"When she became a political issue, Jefferson never denied her. And he never married again. The important thing to remember is that he had a very thin skin and was capable of rage. But he never turned on Sally Hemings as a political liability," says Chase-Riboud, her voice reflecting of Jefferson. She speaks of him and Voltaire as great thinkers. "Basically, at first I didn't admire anything about the relationship. Here he was 43, just finished a tragic affair with an English woman, and he sees this young girl who looks like his wife. No portraits of either woman exist. But I ended up admiring their love, their fierce defense of their children, now they were allowed to run away at age 21. Plus she might have influenced him on his politics.But her victories were small."

One of Hemmings' political influences, Chase-Riboud contends, was the excised portion of the Declaration of Independence that denounced slavery. "I felt she was an influence on his life, that they talked about politics, and it was a blow to him to have this portion removed," she says.

In her research Chase-Riboud found more clues to the closeness of the politician and his slave wife in a photograph of Jefferson's bedroom showing a staircase to an alcove above his head, where she believes Sally Hemings stayed. "But the most moving part of the research was the slave inventory of Monticello. Suddenly to see them all listed as products. There she was age 57, priced $50," says Chase-Riboud excitedly.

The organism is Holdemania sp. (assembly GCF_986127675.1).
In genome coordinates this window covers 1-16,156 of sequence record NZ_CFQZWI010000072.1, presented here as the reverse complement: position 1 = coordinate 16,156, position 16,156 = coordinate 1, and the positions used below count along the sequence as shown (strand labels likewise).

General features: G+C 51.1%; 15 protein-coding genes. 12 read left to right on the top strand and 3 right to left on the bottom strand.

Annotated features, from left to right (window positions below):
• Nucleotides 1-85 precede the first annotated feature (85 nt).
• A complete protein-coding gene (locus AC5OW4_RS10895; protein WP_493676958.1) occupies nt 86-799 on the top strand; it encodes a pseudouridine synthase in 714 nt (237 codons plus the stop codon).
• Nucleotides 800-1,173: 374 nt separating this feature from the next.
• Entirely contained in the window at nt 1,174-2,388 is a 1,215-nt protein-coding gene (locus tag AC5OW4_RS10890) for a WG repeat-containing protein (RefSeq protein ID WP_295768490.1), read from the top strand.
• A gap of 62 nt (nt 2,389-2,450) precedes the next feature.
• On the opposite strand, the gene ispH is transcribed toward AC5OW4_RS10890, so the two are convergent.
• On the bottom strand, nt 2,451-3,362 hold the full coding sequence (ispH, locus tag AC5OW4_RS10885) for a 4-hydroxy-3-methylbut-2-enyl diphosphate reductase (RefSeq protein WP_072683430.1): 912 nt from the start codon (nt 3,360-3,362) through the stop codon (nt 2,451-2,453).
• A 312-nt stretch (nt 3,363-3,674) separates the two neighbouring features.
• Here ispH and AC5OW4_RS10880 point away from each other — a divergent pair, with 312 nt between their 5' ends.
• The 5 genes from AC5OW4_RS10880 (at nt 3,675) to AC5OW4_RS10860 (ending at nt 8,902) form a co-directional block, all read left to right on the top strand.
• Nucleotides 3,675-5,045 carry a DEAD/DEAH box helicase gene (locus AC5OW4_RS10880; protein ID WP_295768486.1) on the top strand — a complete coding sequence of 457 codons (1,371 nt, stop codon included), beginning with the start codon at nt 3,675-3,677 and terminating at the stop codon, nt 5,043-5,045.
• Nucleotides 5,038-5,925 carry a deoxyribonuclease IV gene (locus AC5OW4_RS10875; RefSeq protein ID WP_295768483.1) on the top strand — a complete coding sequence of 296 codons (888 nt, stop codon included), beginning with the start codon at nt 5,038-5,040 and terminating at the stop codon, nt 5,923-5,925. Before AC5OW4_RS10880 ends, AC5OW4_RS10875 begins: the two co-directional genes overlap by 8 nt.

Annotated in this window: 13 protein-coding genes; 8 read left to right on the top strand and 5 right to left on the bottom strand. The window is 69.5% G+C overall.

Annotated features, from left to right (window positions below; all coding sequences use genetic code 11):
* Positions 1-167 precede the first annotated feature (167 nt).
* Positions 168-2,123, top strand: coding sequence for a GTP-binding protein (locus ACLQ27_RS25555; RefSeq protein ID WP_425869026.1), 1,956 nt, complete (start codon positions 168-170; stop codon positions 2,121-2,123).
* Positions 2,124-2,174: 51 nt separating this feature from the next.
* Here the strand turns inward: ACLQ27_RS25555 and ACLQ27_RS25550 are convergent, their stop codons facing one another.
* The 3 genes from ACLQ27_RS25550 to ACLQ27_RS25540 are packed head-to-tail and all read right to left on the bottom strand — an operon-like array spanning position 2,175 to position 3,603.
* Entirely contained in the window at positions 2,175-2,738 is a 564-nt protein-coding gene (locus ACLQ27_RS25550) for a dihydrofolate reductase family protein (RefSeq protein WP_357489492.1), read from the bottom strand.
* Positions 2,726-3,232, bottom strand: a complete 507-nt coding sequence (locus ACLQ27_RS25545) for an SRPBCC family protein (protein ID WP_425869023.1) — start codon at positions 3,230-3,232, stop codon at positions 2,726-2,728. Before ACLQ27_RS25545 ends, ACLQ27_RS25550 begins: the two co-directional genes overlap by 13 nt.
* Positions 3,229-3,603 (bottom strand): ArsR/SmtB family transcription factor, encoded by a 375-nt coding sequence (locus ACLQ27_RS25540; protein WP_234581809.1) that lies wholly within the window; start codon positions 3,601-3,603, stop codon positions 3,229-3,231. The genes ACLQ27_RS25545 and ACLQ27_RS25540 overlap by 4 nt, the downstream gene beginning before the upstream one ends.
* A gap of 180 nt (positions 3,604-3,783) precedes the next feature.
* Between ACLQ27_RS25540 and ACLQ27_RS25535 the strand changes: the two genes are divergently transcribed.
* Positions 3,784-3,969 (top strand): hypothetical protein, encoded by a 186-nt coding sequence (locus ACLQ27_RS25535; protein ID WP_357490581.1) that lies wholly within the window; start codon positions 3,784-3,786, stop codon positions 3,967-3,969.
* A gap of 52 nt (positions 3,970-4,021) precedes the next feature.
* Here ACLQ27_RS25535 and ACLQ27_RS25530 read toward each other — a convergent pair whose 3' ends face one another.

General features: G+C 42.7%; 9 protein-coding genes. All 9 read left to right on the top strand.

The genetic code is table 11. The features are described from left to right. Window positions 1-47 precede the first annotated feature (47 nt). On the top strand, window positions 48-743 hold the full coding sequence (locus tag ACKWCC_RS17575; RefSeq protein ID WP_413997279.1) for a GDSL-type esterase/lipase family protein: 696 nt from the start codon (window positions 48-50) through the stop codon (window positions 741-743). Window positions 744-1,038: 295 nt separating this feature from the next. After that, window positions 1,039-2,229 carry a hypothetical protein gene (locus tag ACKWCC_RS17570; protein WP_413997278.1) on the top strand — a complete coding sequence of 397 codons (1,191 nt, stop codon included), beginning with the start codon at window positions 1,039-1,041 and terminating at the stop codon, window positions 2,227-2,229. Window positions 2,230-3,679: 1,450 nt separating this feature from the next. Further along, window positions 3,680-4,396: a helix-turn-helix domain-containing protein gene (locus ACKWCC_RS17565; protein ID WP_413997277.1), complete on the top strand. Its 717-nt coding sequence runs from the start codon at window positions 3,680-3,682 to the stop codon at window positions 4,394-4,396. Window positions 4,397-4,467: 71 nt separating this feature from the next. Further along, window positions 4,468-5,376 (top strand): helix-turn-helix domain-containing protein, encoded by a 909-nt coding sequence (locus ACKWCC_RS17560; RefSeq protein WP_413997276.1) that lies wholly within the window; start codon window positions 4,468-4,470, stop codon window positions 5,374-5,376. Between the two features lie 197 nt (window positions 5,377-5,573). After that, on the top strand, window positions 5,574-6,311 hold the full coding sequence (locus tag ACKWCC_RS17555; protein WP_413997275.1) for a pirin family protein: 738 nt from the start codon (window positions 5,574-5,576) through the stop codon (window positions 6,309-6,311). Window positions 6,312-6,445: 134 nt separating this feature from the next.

But on the strongest fictional moment, based on the actual final irony of Sally Hemings' life, was her listing as white by a census taker. "That was the arbitrary stroke of racism. He didn't want Jefferson haunted by miscegenation. But Sally Hemings had lived as a black woman, an ambiguous life to be sure, but I was sure she was angry at that gesture."

So the writer created a scene in "Sally Hemings" between Hemings and the census taker, who is smitten by the aging beauty and repeatedly visits her small cabin decorated with artifacts from her short time in France.

Chase-Riboud writes: "I didn it for you and your sons . . . "

"Don't be a fool, Nathan . . . You did it for him. To make him not guilty. To shield him . . . I'm tired, Nathan. I'm tired of white men playing God with my flesh and my spirit and my children and my life, which is running out . . . You've left me nothing of my own. Not even my color! I've been asked to give, and give, and give, and now I can't give any more." CAPTION: Picture 1, Barbara Chase-Riboud, author of the historical novel "Sally Hemings"; by Ellsworth Davis - The Washington Post; Picture 2, Barbara Chase-Riboud; by Ellsworth Davis - The Washington Post